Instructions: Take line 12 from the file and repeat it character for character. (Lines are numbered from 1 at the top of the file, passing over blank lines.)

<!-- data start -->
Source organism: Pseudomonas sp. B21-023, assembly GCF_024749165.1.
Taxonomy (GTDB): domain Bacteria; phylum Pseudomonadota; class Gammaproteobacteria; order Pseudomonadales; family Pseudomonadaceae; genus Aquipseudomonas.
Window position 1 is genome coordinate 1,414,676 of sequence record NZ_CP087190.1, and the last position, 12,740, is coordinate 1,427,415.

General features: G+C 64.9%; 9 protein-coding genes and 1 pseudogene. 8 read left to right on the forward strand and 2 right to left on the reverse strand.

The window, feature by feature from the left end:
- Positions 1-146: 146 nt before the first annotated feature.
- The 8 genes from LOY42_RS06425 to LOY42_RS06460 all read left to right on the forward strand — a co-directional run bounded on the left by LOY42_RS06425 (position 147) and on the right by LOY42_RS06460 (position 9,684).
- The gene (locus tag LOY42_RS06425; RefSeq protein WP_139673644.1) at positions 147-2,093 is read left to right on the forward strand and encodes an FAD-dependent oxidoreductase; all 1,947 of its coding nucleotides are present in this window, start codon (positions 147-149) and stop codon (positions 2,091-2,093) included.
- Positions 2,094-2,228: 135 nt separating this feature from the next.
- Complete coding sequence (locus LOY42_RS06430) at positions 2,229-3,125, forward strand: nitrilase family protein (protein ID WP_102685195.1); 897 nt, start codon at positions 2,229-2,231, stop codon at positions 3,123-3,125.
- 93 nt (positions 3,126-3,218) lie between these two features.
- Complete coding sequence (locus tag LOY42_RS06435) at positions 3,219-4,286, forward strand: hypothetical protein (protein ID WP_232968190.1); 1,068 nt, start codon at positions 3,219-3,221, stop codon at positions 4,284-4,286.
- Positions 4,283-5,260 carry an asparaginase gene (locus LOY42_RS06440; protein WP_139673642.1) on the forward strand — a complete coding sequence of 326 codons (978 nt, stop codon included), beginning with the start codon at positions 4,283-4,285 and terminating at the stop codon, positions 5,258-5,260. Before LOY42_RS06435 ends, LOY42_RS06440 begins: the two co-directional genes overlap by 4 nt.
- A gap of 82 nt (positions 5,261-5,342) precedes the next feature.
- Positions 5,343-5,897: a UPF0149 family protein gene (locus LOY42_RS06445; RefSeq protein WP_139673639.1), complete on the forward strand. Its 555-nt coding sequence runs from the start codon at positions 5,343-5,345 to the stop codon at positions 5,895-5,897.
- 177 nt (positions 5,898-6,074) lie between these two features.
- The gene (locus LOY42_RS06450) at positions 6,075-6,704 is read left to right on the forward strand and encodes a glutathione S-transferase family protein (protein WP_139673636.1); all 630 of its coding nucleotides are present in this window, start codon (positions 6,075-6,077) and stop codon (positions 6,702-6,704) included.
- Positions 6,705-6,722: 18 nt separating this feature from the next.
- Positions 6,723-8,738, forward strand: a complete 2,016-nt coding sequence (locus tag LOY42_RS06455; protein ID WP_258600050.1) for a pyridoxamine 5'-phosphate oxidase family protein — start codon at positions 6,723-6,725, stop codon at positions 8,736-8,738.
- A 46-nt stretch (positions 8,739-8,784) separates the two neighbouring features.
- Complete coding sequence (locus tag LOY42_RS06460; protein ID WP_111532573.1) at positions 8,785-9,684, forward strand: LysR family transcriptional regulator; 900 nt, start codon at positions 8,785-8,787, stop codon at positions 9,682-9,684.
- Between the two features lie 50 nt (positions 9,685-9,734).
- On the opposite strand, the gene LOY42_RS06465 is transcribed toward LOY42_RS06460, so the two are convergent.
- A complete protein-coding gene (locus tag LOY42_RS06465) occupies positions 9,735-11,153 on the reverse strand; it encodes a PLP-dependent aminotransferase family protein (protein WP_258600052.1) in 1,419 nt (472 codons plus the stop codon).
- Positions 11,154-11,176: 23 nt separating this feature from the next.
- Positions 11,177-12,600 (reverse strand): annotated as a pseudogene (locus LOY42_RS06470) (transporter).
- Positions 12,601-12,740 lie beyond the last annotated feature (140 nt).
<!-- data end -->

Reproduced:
- Complete coding sequence (locus tag LOY42_RS06435) at positions 3,219-4,286, forward strand: hypothetical protein (protein ID WP_232968190.1); 1,068 nt, start codon at positions 3,219-3,221, stop codon at positions 4,284-4,286.